Book Review from the November 2017 issue of the Socialist Standard
'Lenin the Dictator: An Intimate Portrait'. By Victor Sebestyen. (Weidenfeld & Nicolson. 2017)
Lars T. Lih in his 800 page 2009 work Lenin Rediscovered: ‘What Is to Be Done?’ in Context argues that Lenin ‘must be thought of as a Russian Social Democrat because his fundamental project was to help build a party in Russia that was as much like Western social-democratic parties as conditions allowed – and where conditions did not allow, to change them to the revolutionary overthrow of the Tsar.’ Victor Sebestyen’s new book is the antidote to this.
Sebestyen observes that Lenin’s first published work was a bitter attack on the Populists, and Lih admits that What Is to Be Done? though ‘enshrined … as the founding document of Bolshevism’ ‘was written to score off some very specific opponents’. Sebestyen comments that Lenin’s style of argument ‘was nearly always domineering, abusive, combative and often downright vicious’. He battered opponents into submission with the deliberate use of violent language which he acknowledged was ‘calculated to evoke hatred, aversion, contempt … not to convince, not to correct the mistakes of the opponent, but to destroy him, to wipe him and his organisation off the face of the earth.’ ‘Those who disagreed with [Lenin] were ‘scoundrels’, ‘philistines’, ‘cretins’, ‘filthy scum’, ‘whores’, ‘class traitors’, ‘silly old maids’, ‘windbags’ (one of his favourite epithets found frequently in his writings) and ‘blockheads’. In modern Leninist parlance this could be criticised as ‘sectarianism’.
Sebestyen claims that ‘after looking over Lenin’s [1903 resolution on party membership criteria, Martov] told him ‘but that’s dictatorship you’re proposing’. Lenin replied ‘yes, there’s no other way.’’ ‘Without doubt Lenin was the main cause of the bitterness. … He was constantly on the offensive, cajoling, hectoring and abusing delegates.’ ‘When Lenin at this time referred to the ‘enemy’ he meant his old friend Martov and the Mensheviks – ‘when you see a stinking heap you don’t have to touch it to know what it is. Your nose tells you it's shit and you pass by.’’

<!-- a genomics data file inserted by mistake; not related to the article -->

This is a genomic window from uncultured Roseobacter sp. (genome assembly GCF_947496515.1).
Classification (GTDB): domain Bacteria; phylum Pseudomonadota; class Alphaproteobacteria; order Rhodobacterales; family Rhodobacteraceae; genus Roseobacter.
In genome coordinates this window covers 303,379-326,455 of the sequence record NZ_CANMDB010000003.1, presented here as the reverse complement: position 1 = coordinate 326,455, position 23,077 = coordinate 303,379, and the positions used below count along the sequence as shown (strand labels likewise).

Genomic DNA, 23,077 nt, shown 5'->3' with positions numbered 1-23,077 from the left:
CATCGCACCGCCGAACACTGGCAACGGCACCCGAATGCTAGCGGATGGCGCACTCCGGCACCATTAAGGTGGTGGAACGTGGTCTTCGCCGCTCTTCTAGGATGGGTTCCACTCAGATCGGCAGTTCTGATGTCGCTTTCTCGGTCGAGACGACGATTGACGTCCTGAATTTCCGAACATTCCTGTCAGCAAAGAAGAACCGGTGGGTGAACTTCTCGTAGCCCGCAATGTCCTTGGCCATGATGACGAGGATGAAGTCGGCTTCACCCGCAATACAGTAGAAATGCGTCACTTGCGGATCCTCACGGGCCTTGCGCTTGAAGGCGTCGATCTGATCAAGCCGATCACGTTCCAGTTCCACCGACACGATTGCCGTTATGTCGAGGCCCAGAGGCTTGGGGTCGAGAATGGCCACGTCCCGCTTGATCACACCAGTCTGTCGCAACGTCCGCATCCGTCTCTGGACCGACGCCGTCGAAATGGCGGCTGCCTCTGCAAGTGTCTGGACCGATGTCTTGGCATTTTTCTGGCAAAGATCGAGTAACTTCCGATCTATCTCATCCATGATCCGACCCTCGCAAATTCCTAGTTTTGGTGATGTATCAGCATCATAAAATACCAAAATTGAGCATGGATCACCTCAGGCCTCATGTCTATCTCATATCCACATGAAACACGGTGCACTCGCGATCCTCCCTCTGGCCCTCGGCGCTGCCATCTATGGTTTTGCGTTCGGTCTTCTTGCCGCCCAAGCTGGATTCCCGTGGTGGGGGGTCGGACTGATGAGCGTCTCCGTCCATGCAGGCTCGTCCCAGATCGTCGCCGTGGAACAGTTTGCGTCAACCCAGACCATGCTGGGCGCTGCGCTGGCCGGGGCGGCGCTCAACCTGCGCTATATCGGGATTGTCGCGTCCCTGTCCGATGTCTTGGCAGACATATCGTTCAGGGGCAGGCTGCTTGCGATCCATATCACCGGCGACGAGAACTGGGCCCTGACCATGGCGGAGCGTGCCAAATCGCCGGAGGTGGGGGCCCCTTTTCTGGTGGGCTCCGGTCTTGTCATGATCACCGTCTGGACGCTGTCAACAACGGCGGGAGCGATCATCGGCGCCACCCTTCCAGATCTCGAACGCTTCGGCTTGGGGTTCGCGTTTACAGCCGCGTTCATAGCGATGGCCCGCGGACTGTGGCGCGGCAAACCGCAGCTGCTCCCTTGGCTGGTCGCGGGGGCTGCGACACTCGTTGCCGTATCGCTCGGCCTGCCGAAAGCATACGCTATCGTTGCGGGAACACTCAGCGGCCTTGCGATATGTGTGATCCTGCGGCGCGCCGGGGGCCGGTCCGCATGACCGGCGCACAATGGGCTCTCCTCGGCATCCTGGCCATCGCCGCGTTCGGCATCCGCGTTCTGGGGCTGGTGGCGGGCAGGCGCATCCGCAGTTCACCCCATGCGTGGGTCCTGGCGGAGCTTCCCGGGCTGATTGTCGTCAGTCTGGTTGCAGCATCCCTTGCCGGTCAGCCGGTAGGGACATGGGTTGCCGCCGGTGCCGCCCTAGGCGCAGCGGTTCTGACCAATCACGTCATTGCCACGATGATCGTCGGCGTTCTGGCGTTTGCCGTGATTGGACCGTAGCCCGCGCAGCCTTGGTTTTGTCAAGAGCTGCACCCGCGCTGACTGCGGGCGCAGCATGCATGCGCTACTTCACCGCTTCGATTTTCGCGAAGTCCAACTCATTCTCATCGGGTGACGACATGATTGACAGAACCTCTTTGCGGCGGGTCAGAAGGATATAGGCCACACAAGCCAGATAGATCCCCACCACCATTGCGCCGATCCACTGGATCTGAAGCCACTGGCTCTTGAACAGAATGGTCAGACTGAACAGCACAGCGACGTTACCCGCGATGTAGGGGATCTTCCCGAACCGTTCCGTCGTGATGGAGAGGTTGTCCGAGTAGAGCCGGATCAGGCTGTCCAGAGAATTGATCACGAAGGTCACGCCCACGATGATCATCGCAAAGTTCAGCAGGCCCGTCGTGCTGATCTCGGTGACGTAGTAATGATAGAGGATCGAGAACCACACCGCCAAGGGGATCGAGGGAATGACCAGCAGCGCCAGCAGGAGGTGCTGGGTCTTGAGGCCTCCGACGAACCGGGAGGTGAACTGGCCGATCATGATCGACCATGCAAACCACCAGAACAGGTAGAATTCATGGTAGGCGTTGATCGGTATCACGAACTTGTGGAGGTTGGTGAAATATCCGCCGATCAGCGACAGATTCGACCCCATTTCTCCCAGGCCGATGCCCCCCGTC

Although Lenin ‘never wore anything resembling a military uniform as so many dictators favoured’ he did argue that ‘those who do not prepare for armed uprising must be ruthlessly cast out … to the ranks of the enemies as traitors or cowards.’ And he once rebuked ‘how can you make a revolution without firing squads?’
Once in power Lenin censored the press and threatened to close down opposition newspapers. He ruled by decree setting up the Cheka secret police. The Soviet became a rubber stamp body and remained so.
Social Democrats fundamentally support free elections. Lenin did not and demonstrated this as soon as he was in a position to do so. The Bolsheviks failed to win a majority in the January 1918 elections to Russia’s first freely elected parliament, the Constituent Assembly ‘which made a nonsense of the claim they were supported by the masses’. ‘Lenin fired the neutral electoral commissioners… a 1918 demonstration for ‘All Power to the Assembly’ was fired upon by Red Guards.’ Thereafter Lenin then gave the orders to dissolve the Assembly.
Actions, as always, speak louder than words.